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DK, TS and GW performed the experiments. EH and CS performed the chemical analyses. DK, GW, TS, CS, CSA and EH designed the experiment. DK, TS and GW maintained the sand fly colony and provided sand flies for the experiments. DW and TS reared the sand flies. GW mentored DK. GW, CS, LP, EH and DK wrote the manuscript and GW and DK conducted the statistical analysis. All authors read and approved the final manuscript.

Corresponding author

Correspondence to Gideon Wasserberg.

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As part of the sand fly colony maintenance, sand fly blood-feeding on ICR white mice was conducted at the SoBran research facility, Gateway University Research Park in North Carolina under SoBran Inc. Protocol number UNC-002-2016, dated 12/12/2018.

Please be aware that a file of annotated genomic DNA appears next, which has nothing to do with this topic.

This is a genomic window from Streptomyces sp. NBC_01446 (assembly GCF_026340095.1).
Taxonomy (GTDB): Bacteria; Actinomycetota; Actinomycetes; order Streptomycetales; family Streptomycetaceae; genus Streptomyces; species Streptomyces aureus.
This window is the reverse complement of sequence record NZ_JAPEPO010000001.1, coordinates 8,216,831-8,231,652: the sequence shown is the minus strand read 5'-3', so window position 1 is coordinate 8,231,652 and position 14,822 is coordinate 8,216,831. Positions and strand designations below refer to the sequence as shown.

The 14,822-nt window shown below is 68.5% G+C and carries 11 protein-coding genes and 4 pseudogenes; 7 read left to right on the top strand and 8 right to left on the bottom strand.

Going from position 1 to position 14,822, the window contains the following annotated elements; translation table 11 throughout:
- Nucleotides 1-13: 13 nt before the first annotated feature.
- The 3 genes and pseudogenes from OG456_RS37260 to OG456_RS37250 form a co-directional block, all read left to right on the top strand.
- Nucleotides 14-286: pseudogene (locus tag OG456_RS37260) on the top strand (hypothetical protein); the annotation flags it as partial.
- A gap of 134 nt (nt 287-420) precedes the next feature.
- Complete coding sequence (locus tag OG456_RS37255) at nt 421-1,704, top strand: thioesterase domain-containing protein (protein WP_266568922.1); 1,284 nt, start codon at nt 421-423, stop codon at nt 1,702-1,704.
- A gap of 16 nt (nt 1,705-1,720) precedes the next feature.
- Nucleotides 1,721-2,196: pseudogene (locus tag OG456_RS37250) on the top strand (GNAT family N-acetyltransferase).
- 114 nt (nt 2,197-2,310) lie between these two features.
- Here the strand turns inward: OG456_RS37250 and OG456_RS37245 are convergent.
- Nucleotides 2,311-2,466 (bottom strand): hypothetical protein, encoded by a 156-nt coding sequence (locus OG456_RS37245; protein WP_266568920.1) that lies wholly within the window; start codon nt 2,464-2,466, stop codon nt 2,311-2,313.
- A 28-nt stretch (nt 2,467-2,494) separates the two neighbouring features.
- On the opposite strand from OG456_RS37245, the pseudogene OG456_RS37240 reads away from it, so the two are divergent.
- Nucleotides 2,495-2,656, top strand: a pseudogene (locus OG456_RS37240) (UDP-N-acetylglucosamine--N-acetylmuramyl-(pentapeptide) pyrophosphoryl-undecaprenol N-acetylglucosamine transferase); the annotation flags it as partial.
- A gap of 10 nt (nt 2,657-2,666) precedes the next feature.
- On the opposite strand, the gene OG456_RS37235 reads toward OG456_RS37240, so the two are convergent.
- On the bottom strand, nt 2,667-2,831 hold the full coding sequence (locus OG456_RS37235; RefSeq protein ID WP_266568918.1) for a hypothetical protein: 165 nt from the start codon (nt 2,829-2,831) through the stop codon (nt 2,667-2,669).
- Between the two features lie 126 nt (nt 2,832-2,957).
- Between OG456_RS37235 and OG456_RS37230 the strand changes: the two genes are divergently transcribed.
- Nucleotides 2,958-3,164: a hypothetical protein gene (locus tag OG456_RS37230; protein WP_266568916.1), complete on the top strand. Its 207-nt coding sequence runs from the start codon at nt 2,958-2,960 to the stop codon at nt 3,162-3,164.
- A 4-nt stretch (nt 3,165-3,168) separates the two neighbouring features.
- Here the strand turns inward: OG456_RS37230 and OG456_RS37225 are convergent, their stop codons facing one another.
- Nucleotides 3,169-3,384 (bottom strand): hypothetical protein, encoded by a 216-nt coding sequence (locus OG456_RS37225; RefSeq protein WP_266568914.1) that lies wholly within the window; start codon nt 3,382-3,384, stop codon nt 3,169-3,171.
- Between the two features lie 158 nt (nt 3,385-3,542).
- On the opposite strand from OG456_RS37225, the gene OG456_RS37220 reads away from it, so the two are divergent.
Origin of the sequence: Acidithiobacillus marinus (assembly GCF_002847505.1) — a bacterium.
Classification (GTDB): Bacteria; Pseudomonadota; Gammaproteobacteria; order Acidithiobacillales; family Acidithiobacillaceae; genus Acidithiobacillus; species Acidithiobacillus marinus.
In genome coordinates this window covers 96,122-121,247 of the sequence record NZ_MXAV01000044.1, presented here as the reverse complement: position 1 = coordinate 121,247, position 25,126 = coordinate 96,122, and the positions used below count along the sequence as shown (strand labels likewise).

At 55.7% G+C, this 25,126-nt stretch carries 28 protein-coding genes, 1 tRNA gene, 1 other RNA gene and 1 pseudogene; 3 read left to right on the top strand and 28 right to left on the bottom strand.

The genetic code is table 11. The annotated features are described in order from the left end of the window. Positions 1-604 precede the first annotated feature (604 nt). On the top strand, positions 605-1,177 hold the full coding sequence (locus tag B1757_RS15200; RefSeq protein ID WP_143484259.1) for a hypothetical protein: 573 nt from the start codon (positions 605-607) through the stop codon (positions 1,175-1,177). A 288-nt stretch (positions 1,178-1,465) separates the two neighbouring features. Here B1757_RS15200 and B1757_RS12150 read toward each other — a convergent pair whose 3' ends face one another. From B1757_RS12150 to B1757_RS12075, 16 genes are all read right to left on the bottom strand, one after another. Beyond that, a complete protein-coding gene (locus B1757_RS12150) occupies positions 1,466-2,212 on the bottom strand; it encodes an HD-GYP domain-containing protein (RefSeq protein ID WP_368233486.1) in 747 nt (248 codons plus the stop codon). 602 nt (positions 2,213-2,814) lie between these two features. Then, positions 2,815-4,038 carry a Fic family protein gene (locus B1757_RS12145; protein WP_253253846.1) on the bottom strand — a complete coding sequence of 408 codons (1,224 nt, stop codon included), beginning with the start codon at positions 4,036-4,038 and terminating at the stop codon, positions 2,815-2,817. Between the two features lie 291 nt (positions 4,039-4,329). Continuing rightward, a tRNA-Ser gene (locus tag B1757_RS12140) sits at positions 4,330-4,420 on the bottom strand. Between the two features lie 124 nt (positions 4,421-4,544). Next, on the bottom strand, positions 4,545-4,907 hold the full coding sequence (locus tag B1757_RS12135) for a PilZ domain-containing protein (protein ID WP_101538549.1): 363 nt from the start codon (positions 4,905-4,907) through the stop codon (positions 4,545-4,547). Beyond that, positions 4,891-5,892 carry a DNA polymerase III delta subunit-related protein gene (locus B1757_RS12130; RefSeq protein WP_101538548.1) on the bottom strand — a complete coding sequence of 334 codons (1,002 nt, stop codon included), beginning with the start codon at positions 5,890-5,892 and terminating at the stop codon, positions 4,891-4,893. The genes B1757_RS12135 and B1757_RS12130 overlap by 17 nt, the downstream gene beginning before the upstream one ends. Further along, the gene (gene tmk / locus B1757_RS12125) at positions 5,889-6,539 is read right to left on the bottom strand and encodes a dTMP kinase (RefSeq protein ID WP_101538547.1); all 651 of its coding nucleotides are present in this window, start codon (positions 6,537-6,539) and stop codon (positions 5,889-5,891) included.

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Kowacich, D., Hatano, E., Schal, C. et al. The egg and larval pheromone dodecanoic acid mediates density-dependent oviposition of Phlebotomus papatasi. Parasites Vectors 13, 280 (2020). https://doi.org/10.1186/s13071-020-04151-w

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Keywords

  • Leishmaniasis
  • Oviposition behavior
  • Sand flies
  • Semiochemicals
  • Dose-response bioassay
  • Oviposition regulation
  • Allee effect
  • Isovaleric acid